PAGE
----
E26. DNS enhancements realized by opening the Proposed TLD

This TLD will enhance the utility of the DNS by providing a means of inexpensively registering and freely discovering georeferenced information.

Geodata, as we use the term, will constitute the next-generation of domain names, enhanced with useful information. The DNS provides a hierarchical mapping between a domain name (a single string) and an IP address. The .geo discovery service will provide a mapping between the fields of a geodata record (such as owner name, geographic location, and keywords) and one or more URLs. This mapping will provide a means of discovering information not only by geographic location, but also by any of the other fields of the geodata record.

E27. Enhancing Competition via the Proposed TLD

This TLD will enhance competition in several ways:

V. Value of the Proposal as a Proof of Concept

E28. General

.geo provides a unique opportunity to use the DNS in a way that is very different from past conventions. By providing a virtually free global index to virtually all georeferenced information, .geo will provide benefits to all Internet users and to the world community.

.geo uses a DNS hierarchy to create a globally distributed database in which:

E29. Concepts to be Proved/Disproved

The introduction of the .geo TLD will prove the following concepts:

E30 Evaluation of the results of the introduction

Our metrics for determining the success of the introduction of .geo include:

E31. Assisting the Long-Range Management of the DNS

.geo proposes an infrastructure completely different from the current DNS. It serves as an experiment to see if a new infrastructure can, in fact, be created and survive. If it is successful, it will encourage other different models to be created. This will enable the evolution of the DNS and the Internet that depends on it.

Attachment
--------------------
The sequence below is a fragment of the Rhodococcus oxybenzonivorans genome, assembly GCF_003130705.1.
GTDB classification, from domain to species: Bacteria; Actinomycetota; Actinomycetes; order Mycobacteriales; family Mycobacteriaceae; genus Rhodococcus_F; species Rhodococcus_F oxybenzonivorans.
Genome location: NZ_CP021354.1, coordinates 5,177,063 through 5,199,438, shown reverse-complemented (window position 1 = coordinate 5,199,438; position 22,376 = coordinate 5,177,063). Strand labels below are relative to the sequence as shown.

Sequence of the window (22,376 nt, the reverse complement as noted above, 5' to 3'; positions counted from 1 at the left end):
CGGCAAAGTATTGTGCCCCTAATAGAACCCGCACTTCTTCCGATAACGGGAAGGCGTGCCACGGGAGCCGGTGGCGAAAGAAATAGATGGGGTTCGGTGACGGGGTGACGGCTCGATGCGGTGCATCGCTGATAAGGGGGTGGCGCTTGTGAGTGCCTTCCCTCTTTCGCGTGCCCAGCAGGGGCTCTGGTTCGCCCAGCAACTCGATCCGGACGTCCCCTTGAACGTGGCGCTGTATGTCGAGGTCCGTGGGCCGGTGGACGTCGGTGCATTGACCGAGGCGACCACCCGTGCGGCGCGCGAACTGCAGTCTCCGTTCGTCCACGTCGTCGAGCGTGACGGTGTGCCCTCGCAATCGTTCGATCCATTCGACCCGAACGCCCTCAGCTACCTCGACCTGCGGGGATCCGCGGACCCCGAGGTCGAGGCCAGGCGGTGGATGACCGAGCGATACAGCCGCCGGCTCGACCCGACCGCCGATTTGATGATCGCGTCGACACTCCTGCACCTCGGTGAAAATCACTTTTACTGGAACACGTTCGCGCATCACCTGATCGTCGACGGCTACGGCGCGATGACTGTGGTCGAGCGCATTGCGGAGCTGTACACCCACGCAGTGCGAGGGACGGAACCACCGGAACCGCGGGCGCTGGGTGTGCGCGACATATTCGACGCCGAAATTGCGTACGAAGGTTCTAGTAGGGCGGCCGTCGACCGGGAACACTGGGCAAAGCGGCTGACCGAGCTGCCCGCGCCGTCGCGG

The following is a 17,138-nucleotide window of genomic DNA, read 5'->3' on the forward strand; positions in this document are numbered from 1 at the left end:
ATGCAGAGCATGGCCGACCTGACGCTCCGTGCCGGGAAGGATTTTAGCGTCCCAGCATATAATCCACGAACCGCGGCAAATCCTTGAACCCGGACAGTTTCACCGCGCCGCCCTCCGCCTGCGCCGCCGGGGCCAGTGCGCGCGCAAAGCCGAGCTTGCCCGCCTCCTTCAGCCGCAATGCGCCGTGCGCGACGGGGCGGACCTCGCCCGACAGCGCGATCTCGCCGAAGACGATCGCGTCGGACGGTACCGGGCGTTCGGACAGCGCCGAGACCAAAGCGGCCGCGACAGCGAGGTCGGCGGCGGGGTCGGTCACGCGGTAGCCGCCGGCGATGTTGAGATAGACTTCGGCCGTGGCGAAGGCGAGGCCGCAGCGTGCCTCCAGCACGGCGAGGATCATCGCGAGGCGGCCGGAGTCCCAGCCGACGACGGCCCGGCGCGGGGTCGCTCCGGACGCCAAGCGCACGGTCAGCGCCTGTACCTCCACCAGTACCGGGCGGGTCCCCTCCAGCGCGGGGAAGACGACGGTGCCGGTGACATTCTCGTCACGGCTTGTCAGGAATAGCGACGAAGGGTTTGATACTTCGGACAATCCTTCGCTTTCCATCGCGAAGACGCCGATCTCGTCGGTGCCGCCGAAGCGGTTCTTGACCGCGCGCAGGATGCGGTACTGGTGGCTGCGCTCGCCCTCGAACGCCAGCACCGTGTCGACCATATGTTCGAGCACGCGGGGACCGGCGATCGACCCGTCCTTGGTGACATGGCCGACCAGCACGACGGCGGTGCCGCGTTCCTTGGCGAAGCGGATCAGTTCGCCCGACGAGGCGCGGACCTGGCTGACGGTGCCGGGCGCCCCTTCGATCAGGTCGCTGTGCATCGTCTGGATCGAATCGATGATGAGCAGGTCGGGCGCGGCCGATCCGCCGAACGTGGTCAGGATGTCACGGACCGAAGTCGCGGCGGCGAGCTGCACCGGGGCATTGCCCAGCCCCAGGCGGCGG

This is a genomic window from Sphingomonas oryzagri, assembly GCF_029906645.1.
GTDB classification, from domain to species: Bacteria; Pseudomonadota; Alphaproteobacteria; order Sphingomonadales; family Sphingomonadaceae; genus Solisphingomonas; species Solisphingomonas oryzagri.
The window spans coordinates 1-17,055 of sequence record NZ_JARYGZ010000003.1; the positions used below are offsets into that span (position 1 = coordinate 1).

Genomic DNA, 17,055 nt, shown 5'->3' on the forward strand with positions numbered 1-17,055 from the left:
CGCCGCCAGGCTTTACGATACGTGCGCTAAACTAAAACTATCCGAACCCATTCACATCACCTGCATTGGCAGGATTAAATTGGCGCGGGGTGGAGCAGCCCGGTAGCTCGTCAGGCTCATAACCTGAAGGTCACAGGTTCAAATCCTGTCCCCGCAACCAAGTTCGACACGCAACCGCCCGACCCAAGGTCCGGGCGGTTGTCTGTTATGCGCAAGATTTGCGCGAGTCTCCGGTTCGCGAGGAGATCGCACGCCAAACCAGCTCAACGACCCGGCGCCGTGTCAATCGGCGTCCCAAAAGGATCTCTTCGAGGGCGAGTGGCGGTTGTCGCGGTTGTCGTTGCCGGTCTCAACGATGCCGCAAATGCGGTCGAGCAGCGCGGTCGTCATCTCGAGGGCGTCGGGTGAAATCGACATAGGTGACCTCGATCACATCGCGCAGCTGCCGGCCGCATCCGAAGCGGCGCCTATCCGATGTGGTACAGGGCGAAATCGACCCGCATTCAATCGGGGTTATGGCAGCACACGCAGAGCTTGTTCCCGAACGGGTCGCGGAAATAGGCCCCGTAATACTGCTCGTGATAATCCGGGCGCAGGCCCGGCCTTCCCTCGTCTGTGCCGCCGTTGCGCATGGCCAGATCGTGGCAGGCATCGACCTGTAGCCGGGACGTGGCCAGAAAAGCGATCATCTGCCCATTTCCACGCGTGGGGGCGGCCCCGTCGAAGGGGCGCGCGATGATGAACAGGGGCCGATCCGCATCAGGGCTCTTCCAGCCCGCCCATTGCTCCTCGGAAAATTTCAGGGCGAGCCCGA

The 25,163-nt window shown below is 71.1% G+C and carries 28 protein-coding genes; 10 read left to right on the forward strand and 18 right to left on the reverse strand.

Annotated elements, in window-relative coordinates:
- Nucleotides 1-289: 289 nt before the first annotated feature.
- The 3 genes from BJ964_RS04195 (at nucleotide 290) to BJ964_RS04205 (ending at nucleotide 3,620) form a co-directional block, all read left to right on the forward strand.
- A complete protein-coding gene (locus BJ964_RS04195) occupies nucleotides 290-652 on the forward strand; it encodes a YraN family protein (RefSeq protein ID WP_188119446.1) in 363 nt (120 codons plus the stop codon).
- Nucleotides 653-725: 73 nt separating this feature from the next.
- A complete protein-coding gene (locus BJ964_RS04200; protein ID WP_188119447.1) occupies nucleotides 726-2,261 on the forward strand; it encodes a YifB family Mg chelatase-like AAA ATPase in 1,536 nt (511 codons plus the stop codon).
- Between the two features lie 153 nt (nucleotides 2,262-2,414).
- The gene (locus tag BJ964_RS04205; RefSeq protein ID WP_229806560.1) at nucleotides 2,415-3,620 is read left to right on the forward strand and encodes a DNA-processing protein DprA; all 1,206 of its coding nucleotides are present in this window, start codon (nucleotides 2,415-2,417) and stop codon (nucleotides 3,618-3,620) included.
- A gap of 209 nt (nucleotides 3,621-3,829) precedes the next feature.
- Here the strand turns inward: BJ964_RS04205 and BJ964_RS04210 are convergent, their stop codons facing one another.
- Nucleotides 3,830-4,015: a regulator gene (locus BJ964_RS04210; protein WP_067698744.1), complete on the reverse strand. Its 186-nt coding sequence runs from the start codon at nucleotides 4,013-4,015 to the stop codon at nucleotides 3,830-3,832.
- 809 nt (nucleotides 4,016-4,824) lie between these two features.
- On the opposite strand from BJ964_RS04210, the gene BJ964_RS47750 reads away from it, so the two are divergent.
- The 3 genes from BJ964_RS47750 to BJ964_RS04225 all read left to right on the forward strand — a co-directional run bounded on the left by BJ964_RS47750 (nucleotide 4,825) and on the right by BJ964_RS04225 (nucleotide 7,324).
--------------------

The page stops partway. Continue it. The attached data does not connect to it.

E32. Others Reasons for Introduction of the Proposed TLD

.geo can make the Internet function more efficiently, both technically and as a tool for human communication and commerce. It will create new opportunities throughout the world, locally and globally, for science, commerce, education, governance, and a higher quality of life.   .geo brings the Internet home.


Signature

By signing this application through its representative, the Applicant attests that the information contained in this Description of TLD Policies, and all referenced supporting documents, are true and accurate to the best of Applicant's knowledge.

 

_______________________________

Signature

 

___Richard Cramer_______________

Name (please print)

 

___Assistant Corporate Secretary____

Title

 

___SRI International______________

Name of Applicant Entity

 

_______________________________

Date

 

 

 



[1] We feel that this proposal is sufficiently unique and complex that ICANN will benefit from its oral presentation. We can then display to ICANN the technology underlying the proposed .geo domain and demonstrate its potential application. We would be happy to meet with the ICANN Board, its staff, or both, at their convenience.

[2] Geodata is a specific class of metadata. Each geodata record in the database will have such fields as the geographic location (or area) of the object represented by the source georeferenced information, its data type, keywords, and various administrative information.